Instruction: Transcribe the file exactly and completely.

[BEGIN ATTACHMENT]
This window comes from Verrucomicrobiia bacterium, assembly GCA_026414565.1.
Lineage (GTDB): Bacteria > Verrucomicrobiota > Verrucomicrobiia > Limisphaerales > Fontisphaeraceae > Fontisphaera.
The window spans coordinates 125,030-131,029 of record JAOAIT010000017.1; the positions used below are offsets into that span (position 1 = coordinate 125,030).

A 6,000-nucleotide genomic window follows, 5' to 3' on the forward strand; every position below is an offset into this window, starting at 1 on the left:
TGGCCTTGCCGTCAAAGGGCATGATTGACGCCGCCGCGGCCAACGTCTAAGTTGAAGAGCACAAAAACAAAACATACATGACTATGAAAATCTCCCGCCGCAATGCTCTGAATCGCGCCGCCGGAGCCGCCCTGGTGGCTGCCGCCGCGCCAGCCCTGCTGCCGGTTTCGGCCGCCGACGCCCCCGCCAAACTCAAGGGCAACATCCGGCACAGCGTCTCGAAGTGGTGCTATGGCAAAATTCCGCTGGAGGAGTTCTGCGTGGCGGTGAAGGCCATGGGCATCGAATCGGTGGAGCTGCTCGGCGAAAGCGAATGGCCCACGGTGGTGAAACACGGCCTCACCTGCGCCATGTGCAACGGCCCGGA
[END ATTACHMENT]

This window comes from Verrucomicrobiia bacterium, assembly GCA_026414565.1.
Lineage (GTDB): Bacteria > Verrucomicrobiota > Verrucomicrobiia > Limisphaerales > Fontisphaeraceae > Fontisphaera.
The window spans coordinates 125,030-131,029 of record JAOAIT010000017.1; the positions used below are offsets into that span (position 1 = coordinate 125,030).

A 6,000-nucleotide genomic window follows, 5' to 3' on the forward strand; every position below is an offset into this window, starting at 1 on the left:
TGGCCTTGCCGTCAAAGGGCATGATTGACGCCGCCGCGGCCAACGTCTAAGTTGAAGAGCACAAAAACAAAACATACATGACTATGAAAATCTCCCGCCGCAATGCTCTGAATCGCGCCGCCGGAGCCGCCCTGGTGGCTGCCGCCGCGCCAGCCCTGCTGCCGGTTTCGGCCGCCGACGCCCCCGCCAAACTCAAGGGCAACATCCGGCACAGCGTCTCGAAGTGGTGCTATGGCAAAATTCCGCTGGAGGAGTTCTGCGTGGCGGTGAAGGCCATGGGCATCGAATCGGTGGAGCTGCTCGGCGAAAGCGAATGGCCCACGGTGGTGAAACACGGCCTCACCTGCGCCATGTGCAACGGCCCGGA